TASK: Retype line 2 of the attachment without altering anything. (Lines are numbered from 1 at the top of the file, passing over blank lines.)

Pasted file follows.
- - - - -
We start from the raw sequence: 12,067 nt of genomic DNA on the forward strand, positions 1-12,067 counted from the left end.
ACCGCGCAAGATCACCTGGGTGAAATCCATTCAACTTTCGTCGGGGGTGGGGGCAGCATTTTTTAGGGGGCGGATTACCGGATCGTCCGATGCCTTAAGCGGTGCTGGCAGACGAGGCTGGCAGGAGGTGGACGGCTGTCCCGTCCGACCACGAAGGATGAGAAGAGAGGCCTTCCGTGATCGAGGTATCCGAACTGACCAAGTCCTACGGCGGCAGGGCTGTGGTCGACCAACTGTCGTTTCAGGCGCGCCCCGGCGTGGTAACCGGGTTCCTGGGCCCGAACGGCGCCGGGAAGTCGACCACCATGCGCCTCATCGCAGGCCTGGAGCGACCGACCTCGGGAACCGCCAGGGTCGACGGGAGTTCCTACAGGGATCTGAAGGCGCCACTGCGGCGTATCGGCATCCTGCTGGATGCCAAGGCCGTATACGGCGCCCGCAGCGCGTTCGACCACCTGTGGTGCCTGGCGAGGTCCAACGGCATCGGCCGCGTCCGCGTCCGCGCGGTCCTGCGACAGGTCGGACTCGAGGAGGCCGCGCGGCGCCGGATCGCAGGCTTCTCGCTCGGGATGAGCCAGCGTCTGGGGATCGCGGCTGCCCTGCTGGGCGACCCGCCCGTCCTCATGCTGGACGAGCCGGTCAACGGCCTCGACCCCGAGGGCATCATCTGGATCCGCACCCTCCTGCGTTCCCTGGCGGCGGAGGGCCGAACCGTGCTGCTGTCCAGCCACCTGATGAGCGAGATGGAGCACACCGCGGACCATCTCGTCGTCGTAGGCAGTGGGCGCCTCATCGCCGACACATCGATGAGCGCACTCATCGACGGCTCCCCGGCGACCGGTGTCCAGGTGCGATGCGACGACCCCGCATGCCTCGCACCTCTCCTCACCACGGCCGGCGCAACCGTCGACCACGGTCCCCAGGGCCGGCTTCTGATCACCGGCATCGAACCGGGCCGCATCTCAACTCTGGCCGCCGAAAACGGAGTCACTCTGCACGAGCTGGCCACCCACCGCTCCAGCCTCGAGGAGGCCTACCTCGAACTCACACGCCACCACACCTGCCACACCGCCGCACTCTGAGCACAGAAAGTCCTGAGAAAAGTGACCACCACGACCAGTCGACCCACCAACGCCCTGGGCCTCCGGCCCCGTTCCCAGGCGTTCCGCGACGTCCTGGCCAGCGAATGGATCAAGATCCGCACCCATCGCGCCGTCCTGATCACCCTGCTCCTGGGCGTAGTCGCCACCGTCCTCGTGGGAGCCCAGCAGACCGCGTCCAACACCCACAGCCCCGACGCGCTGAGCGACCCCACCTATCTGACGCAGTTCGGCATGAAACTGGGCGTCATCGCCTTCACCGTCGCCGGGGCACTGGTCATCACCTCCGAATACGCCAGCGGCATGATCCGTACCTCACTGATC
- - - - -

ACCGCGCAAGATCACCTGGGTGAAATCCATTCAACTTTCGTCGGGGGTGGGGGCAGCATTTTTTAGGGGGCGGATTACCGGATCGTCCGATGCCTTAAGCGGTGCTGGCAGACGAGGCTGGCAGGAGGTGGACGGCTGTCCCGTCCGACCACGAAGGATGAGAAGAGAGGCCTTCCGTGATCGAGGTATCCGAACTGACCAAGTCCTACGGCGGCAGGGCTGTGGTCGACCAACTGTCGTTTCAGGCGCGCCCCGGCGTGGTAACCGGGTTCCTGGGCCCGAACGGCGCCGGGAAGTCGACCACCATGCGCCTCATCGCAGGCCTGGAGCGACCGACCTCGGGAACCGCCAGGGTCGACGGGAGTTCCTACAGGGATCTGAAGGCGCCACTGCGGCGTATCGGCATCCTGCTGGATGCCAAGGCCGTATACGGCGCCCGCAGCGCGTTCGACCACCTGTGGTGCCTGGCGAGGTCCAACGGCATCGGCCGCGTCCGCGTCCGCGCGGTCCTGCGACAGGTCGGACTCGAGGAGGCCGCGCGGCGCCGGATCGCAGGCTTCTCGCTCGGGATGAGCCAGCGTCTGGGGATCGCGGCTGCCCTGCTGGGCGACCCGCCCGTCCTCATGCTGGACGAGCCGGTCAACGGCCTCGACCCCGAGGGCATCATCTGGATCCGCACCCTCCTGCGTTCCCTGGCGGCGGAGGGCCGAACCGTGCTGCTGTCCAGCCACCTGATGAGCGAGATGGAGCACACCGCGGACCATCTCGTCGTCGTAGGCAGTGGGCGCCTCATCGCCGACACATCGATGAGCGCACTCATCGACGGCTCCCCGGCGACCGGTGTCCAGGTGCGATGCGACGACCCCGCATGCCTCGCACCTCTCCTCACCACGGCCGGCGCAACCGTCGACCACGGTCCCCAGGGCCGGCTTCTGATCACCGGCATCGAACCGGGCCGCATCTCAACTCTGGCCGCCGAAAACGGAGTCACTCTGCACGAGCTGGCCACCCACCGCTCCAGCCTCGAGGAGGCCTACCTCGAACTCACACGCCACCACACCTGCCACACCGCCGCACTCTGAGCACAGAAAGTCCTGAGAAAAGTGACCACCACGACCAGTCGACCCACCAACGCCCTGGGCCTCCGGCCCCGTTCCCAGGCGTTCCGCGACGTCCTGGCCAGCGAATGGATCAAGATCCGCACCCATCGCGCCGTCCTGATCACCCTGCTCCTGGGCGTAGTCGCCACCGTCCTCGTGGGAGCCCAGCAGACCGCGTCCAACACCCACAGCCCCGACGCGCTGAGCGACCCCACCTATCTGACGCAGTTCGGCATGAAACTGGGCGTCATCGCCTTCACCGTCGCCGGGGCACTGGTCATCACCTCCGAATACGCCAGCGGCATGATCCGTACCTCACTGATC